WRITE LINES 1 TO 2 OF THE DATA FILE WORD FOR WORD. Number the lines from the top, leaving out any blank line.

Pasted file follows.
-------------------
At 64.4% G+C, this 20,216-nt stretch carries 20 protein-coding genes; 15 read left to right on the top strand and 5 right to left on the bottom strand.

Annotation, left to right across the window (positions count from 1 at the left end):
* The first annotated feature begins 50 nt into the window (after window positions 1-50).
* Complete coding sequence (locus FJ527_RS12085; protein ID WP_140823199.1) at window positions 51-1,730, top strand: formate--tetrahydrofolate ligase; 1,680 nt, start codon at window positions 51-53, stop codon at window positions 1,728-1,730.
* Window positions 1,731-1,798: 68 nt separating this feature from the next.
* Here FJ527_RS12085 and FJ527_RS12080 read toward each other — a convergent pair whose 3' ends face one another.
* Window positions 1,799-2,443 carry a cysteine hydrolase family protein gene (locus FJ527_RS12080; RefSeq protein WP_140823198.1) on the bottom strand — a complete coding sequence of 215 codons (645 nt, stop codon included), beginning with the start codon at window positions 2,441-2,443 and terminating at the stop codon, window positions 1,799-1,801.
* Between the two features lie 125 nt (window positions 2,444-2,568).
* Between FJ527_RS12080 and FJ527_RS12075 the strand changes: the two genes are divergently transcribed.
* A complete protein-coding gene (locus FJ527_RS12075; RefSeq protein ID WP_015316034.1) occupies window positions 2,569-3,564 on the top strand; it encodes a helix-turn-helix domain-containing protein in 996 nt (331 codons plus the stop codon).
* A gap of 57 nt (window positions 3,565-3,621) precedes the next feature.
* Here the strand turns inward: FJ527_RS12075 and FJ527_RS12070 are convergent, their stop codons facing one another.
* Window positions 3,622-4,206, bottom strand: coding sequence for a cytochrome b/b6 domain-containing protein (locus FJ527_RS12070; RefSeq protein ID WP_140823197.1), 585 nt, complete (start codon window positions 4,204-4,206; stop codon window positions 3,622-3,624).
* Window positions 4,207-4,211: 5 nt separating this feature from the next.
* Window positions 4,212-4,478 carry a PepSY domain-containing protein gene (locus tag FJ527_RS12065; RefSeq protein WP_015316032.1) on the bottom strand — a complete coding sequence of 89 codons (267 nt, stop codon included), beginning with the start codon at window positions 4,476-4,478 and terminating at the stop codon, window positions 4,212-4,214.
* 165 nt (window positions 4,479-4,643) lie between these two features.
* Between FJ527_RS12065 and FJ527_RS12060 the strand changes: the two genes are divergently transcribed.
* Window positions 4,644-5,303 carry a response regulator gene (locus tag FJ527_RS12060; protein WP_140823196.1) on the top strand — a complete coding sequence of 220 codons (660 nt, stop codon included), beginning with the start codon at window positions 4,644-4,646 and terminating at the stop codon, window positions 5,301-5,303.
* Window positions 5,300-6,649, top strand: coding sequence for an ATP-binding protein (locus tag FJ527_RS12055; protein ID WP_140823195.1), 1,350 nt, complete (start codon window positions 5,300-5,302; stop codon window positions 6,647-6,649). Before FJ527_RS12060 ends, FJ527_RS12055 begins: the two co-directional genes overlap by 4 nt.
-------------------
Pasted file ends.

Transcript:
At 64.4% G+C, this 20,216-nt stretch carries 20 protein-coding genes; 15 read left to right on the top strand and 5 right to left on the bottom strand.

Annotation, left to right across the window (positions count from 1 at the left end):